WEDNESDAY, April 28, 2021 (HealthDay News) — Measuring high-density lipoprotein (HDL) anti-inflammatory capacity may improve cardiovascular disease risk assessment, according to a study published online April 12 in Circulation.
Congzhuo Jia, M.D., from University of Groningen in the Netherlands, and colleagues assessed whether HDL anti-inflammatory capacity was prospectively associated with first cardiovascular events in the general population. The analysis included 340 cases experiencing a first cardiovascular event and followed for a median of 10.5 years as well as matched controls with baseline samples.
The researchers found that HDL anti-inflammatory capacity was not associated with HDL cholesterol or high-sensitivity C-reactive protein. HDL anti-inflammatory capacity was significantly lower in cases compared with controls (31.6 versus 27.0 percent) and was inversely associated with incident cardiovascular disease in a fully adjusted model (odds ratio [OR] per one standard deviation [SD], 0.74). Similar associations were seen for all individual components of the cardiovascular disease end point. There was no association observed between HDL anti-inflammatory capacity and cholesterol efflux capacity. When efflux and anti-inflammatory capacity were combined in one adjusted model, both were significantly and independently associated with incident cardiovascular disease (efflux: OR per one SD, 0.74; anti-inflammatory capacity: OR per one SD, 0.66). Risk prediction using the Framingham risk score was improved by adding HDL anti-inflammatory capacity.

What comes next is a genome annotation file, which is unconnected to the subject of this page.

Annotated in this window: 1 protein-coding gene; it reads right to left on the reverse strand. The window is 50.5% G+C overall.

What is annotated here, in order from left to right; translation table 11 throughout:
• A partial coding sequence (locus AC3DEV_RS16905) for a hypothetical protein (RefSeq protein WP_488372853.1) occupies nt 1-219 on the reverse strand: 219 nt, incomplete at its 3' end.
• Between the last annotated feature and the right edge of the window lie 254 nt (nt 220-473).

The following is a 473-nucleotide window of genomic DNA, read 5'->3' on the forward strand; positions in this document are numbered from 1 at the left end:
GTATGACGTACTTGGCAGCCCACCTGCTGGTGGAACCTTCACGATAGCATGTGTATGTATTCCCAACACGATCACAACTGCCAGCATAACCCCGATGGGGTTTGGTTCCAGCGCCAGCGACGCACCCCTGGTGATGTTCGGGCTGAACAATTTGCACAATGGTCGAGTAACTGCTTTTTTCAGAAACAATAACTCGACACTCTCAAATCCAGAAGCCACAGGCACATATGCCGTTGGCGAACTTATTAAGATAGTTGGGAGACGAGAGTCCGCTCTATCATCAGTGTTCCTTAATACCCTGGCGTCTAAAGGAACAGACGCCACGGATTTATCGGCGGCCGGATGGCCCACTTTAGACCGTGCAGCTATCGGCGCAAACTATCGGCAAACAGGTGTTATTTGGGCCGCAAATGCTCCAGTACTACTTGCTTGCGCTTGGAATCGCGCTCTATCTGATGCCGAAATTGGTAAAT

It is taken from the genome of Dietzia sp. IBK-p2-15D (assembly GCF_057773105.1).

“The HDL anti-inflammatory capacity could represent a novel pharmacological intervention target for improving cardiovascular disease risk,” the authors write.
One author reported ties to the pharmaceutical industry.
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